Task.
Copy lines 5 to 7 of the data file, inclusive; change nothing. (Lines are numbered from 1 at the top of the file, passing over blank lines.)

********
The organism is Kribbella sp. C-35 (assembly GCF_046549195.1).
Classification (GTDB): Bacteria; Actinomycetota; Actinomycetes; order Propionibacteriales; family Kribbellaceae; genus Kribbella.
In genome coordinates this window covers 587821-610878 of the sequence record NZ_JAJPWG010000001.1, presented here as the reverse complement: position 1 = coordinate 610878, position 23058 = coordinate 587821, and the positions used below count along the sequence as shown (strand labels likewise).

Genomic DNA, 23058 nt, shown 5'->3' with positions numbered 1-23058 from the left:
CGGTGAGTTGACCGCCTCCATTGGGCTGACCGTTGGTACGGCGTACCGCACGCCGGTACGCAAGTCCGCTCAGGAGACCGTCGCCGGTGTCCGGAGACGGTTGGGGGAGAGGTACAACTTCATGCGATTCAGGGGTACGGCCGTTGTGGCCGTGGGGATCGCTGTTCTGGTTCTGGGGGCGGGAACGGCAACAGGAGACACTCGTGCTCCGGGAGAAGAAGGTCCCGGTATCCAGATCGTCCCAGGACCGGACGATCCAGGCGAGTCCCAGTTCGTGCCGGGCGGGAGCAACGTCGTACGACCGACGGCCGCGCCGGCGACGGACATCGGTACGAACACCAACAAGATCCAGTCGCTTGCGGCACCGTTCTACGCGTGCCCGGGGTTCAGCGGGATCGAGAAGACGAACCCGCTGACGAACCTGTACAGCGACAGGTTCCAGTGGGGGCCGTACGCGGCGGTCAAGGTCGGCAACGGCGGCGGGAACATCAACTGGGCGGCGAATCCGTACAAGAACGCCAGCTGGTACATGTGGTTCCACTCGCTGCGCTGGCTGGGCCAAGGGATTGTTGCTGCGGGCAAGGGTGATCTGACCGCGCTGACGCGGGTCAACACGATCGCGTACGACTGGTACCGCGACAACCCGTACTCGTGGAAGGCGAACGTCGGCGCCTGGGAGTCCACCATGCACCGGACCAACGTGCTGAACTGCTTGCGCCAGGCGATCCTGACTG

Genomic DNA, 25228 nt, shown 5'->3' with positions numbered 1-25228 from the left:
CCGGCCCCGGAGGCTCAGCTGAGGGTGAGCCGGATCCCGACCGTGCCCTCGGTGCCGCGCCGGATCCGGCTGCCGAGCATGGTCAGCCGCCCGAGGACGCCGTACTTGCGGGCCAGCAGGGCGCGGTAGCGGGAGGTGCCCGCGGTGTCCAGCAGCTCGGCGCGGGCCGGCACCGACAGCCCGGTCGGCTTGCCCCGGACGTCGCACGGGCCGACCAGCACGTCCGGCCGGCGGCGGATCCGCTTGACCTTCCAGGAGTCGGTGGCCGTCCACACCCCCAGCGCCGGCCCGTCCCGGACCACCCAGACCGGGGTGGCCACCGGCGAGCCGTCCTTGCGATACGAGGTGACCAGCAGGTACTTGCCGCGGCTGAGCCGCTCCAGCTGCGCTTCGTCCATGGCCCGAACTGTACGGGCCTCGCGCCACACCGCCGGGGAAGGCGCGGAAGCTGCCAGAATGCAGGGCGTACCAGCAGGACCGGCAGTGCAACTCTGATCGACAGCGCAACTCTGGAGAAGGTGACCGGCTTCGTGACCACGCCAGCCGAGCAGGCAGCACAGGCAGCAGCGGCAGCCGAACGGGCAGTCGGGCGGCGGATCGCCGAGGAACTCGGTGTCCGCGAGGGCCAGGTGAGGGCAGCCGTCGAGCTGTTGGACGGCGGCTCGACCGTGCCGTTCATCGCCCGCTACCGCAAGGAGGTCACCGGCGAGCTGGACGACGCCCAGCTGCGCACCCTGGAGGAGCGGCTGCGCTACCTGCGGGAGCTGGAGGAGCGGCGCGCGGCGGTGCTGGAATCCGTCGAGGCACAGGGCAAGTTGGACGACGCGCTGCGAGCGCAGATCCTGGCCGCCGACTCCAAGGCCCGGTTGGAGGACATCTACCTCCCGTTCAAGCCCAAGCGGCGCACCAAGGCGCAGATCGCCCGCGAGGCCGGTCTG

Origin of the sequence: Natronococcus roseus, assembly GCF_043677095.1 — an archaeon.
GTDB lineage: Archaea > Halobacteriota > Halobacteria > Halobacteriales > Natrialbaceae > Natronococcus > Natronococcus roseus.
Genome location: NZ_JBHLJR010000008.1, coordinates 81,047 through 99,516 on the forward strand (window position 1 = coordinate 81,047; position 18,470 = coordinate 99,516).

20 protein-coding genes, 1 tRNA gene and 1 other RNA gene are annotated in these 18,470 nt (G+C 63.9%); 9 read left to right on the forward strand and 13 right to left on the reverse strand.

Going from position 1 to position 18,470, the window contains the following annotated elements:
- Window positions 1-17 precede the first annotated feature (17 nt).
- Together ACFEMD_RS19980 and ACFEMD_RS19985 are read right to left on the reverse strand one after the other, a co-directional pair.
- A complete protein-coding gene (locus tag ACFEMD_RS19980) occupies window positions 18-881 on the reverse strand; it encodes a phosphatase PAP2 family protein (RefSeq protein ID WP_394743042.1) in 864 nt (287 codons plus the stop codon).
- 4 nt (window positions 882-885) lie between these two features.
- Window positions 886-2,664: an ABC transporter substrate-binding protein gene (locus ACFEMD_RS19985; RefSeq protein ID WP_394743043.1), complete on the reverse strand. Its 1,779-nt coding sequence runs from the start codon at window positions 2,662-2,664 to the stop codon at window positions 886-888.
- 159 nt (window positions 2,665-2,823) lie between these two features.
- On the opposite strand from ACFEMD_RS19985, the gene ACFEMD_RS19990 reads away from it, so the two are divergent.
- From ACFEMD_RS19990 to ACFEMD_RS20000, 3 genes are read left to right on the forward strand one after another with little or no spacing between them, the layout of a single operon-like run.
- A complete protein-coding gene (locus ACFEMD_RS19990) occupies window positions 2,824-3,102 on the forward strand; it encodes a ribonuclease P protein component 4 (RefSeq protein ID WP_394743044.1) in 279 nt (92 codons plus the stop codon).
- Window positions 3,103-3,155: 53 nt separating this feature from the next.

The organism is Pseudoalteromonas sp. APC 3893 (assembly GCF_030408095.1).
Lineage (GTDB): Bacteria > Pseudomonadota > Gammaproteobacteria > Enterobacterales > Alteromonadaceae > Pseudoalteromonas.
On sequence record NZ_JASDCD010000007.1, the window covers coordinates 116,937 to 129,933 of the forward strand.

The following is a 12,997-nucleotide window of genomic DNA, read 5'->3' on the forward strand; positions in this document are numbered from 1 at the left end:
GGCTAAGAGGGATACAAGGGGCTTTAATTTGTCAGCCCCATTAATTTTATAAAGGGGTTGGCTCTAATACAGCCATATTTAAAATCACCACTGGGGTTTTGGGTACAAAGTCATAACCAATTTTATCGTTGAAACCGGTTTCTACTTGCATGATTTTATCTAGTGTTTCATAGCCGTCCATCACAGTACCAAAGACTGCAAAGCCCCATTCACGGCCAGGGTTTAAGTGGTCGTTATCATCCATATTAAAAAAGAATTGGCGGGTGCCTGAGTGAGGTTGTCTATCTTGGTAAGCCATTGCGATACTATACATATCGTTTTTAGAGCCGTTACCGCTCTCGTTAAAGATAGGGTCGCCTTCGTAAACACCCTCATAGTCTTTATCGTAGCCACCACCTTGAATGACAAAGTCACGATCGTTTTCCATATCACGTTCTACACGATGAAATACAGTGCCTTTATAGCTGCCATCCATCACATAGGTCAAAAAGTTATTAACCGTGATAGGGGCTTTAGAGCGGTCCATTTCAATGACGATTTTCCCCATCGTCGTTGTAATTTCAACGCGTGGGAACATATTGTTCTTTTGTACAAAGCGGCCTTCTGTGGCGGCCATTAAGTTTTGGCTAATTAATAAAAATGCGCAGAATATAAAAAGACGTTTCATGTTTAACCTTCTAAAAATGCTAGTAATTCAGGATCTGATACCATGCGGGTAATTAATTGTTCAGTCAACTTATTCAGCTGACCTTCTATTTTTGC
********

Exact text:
CGGTGAGTTGACCGCCTCCATTGGGCTGACCGTTGGTACGGCGTACCGCACGCCGGTACGCAAGTCCGCTCAGGAGACCGTCGCCGGTGTCCGGAGACGGTTGGGGGAGAGGTACAACTTCATGCGATTCAGGGGTACGGCCGTTGTGGCCGTGGGGATCGCTGTTCTGGTTCTGGGGGCGGGAACGGCAACAGGAGACACTCGTGCTCCGGGAGAAGAAGGTCCCGGTATCCAGATCGTCCCAGGACCGGACGATCCAGGCGAGTCCCAGTTCGTGCCGGGCGGGAGCAACGTCGTACGACCGACGGCCGCGCCGGCGACGGACATCGGTACGAACACCAACAAGATCCAGTCGCTTGCGGCACCGTTCTACGCGTGCCCGGGGTTCAGCGGGATCGAGAAGACGAACCCGCTGACGAACCTGTACAGCGACAGGTTCCAGTGGGGGCCGTACGCGGCGGTCAAGGTCGGCAACGGCGGCGGGAACATCAACTGGGCGGCGAATCCGTACAAGAACGCCAGCTGGTACATGTGGTTCCACTCGCTGCGCTGGCTGGGCCAAGGGATTGTTGCTGCGGGCAAGGGTGATCTGACCGCGCTGACGCGGGTCAACACGATCGCGTACGACTGGTACCGCGACAACCCGTACTCGTGGAAGGCGAACGTCGGCGCCTGGGAGTCCACCATGCACCGGACCAACGTGCTGAACTGCTTGCGCCAGGCGATCCTGACTG

Genomic DNA, 25228 nt, shown 5'->3' with positions numbered 1-25228 from the left:
CCGGCCCCGGAGGCTCAGCTGAGGGTGAGCCGGATCCCGACCGTGCCCTCGGTGCCGCGCCGGATCCGGCTGCCGAGCATGGTCAGCCGCCCGAGGACGCCGTACTTGCGGGCCAGCAGGGCGCGGTAGCGGGAGGTGCCCGCGGTGTCCAGCAGCTCGGCGCGGGCCGGCACCGACAGCCCGGTCGGCTTGCCCCGGACGTCGCACGGGCCGACCAGCACGTCCGGCCGGCGGCGGATCCGCTTGACCTTCCAGGAGTCGGTGGCCGTCCACACCCCCAGCGCCGGCCCGTCCCGGACCACCCAGACCGGGGTGGCCACCGGCGAGCCGTCCTTGCGATACGAGGTGACCAGCAGGTACTTGCCGCGGCTGAGCCGCTCCAGCTGCGCTTCGTCCATGGCCCGAACTGTACGGGCCTCGCGCCACACCGCCGGGGAAGGCGCGGAAGCTGCCAGAATGCAGGGCGTACCAGCAGGACCGGCAGTGCAACTCTGATCGACAGCGCAACTCTGGAGAAGGTGACCGGCTTCGTGACCACGCCAGCCGAGCAGGCAGCACAGGCAGCAGCGGCAGCCGAACGGGCAGTCGGGCGGCGGATCGCCGAGGAACTCGGTGTCCGCGAGGGCCAGGTGAGGGCAGCCGTCGAGCTGTTGGACGGCGGCTCGACCGTGCCGTTCATCGCCCGCTACCGCAAGGAGGTCACCGGCGAGCTGGACGACGCCCAGCTGCGCACCCTGGAGGAGCGGCTGCGCTACCTGCGGGAGCTGGAGGAGCGGCGCGCGGCGGTGCTGGAATCCGTCGAGGCACAGGGCAAGTTGGACGACGCGCTGCGAGCGCAGATCCTGGCCGCCGACTCCAAGGCCCGGTTGGAGGACATCTACCTCCCGTTCAAGCCCAAGCGGCGCACCAAGGCGCAGATCGCCCGCGAGGCCGGTCTG